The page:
Let’s begin with offshoring. “Unbundling” is the term popularized by McKinsey and other consulting firms and business theorists in the 1990s for the process of dismantling the pride of postwar American capitalism—vertically-integrated industrial behemoths like GM and IBM. Vertical integration had been a mistake, the consultants claimed with the passion of evangelists. There was no need for massive industrial complexes in which iron and coke and petrochemicals went in at one end and a steel-and-plastic car or refrigerator came out at the other, with unionized, well-paid workers with generous benefits laboring on assembly lines in between. Businesses should focus on their “core competencies” and try to replace production, finance and bookkeeping with arm’s-length contracts with external contractors.

In the last half century, most major corporations have unbundled. They have become “original equipment manufacturers” (OEMs), a somewhat misleading name, since they are really brand managers that orchestrate chains of external suppliers in the U.S. and around the world. They have not only outsourced much or all of the production of their own products to third parties, but also offshored much of it to contractors in China and elsewhere. Apple is not really a U.S. corporation. It is a Chinese enterprise with headquarters and executives in the U.S.

As I have documented in my book The New Class War, the pattern of offshore outsourcing to China, Mexico, and India is explained almost entirely by labor arbitrage—that is, the search for cheap, non-union labor, the same search that has led the parallel transfer of manufacturing by U.S. corporations from high-wage, pro-union states in the Northeast and Midwest to the anti-union, low-wage states of the former Confederacy. It is doubtful that American consumers have benefited much from lower prices as a result of offshoring. The gains from lower wage bills have gone mostly to executives and shareholders.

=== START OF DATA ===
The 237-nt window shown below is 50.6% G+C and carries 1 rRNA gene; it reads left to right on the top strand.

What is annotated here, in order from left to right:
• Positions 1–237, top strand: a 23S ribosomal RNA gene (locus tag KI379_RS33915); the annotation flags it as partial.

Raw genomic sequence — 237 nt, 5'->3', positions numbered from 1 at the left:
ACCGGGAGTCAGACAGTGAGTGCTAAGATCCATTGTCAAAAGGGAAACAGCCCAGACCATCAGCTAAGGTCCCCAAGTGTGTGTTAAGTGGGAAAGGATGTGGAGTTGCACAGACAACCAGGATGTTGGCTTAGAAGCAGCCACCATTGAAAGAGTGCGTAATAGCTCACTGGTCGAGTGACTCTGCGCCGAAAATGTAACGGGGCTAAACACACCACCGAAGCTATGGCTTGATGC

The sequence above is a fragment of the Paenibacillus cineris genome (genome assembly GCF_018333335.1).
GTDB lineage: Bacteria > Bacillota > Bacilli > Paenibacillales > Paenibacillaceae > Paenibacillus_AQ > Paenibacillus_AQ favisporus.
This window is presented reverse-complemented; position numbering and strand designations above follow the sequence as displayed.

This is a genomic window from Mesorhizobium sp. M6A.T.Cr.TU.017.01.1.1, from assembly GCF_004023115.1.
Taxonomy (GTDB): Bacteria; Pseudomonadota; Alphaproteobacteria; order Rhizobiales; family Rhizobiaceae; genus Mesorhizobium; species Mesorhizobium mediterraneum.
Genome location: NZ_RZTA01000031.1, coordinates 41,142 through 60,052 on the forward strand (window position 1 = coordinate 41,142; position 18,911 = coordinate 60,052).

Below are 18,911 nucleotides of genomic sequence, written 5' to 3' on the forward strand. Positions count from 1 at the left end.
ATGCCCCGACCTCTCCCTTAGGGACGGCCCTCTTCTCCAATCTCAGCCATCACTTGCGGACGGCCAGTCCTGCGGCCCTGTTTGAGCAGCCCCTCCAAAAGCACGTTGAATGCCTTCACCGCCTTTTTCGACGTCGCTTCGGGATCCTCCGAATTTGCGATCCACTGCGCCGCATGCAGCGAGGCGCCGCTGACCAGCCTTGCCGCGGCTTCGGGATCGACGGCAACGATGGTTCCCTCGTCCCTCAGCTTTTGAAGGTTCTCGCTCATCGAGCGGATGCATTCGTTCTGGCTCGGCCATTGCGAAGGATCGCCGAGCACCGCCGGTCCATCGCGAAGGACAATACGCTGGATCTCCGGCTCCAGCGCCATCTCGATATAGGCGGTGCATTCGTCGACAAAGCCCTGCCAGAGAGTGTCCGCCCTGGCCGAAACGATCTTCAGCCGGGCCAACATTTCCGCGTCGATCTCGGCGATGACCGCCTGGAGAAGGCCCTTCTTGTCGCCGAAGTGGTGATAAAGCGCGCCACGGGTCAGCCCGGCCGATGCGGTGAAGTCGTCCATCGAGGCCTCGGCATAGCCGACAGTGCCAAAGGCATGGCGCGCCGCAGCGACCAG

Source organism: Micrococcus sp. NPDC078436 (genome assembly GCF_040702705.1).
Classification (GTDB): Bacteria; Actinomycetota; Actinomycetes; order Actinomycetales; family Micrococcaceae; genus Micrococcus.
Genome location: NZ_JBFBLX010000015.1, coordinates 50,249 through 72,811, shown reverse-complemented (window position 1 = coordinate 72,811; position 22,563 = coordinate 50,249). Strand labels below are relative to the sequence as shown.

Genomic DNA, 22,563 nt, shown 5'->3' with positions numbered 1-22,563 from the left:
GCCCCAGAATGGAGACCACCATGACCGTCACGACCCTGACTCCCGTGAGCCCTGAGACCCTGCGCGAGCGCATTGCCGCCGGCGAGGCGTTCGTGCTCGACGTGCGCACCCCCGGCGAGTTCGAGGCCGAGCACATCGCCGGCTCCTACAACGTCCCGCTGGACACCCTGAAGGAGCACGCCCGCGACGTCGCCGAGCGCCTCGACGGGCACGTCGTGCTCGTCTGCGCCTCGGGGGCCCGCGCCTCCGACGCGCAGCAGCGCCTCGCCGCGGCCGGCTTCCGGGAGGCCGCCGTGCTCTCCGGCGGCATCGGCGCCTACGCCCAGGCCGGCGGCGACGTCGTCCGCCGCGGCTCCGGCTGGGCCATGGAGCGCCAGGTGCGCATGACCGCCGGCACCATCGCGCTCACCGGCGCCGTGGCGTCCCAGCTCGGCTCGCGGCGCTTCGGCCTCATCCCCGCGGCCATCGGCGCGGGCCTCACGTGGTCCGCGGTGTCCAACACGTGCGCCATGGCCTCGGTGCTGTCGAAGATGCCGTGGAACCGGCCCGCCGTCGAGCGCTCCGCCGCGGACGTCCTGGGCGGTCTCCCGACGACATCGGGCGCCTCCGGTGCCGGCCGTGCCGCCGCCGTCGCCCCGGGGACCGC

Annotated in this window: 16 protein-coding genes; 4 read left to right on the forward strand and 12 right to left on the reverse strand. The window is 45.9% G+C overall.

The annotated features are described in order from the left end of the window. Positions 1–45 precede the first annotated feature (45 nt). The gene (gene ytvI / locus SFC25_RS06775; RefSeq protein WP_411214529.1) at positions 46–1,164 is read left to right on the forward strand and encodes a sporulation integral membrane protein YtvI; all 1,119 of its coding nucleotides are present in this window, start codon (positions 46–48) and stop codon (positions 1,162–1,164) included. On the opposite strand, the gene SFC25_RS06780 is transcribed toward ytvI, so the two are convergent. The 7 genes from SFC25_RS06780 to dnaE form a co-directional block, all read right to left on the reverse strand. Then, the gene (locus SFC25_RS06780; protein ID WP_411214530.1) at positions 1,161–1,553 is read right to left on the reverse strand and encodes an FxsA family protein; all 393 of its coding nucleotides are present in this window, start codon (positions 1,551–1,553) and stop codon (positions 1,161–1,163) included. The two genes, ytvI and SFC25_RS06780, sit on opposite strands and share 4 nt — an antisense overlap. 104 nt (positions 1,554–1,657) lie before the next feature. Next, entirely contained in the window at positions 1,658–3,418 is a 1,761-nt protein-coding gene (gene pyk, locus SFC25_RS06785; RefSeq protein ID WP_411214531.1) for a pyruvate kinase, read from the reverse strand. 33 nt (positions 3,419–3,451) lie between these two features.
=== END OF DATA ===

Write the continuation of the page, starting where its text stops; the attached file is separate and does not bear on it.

Thanks, McKinsey, for encouraging U.S. companies to cut wage costs by offshoring essential medicine and medical gear production from the U.S. to China. What could possibly go wrong?

The replacement of the vertically-integrated corporation with the OEM, sitting like a spider at the center of a web of transnational supply chains, did collateral damage to American society by blowing up the mid-twentieth century social contract between employers and workers. During World War II, the federal government pressured American businesses into a truce with organized labor, which lasted for a generation after the war. That truce was limited in extent—it didn’t apply to the American South—and it was limited largely to the manufacturing sector, leaving out much of the service sector, whose workers were disproportionately female and nonwhite. Nevertheless, the tripartite system of government-brokered business-union negotiation for a time set standards in the private sector for wages and benefits.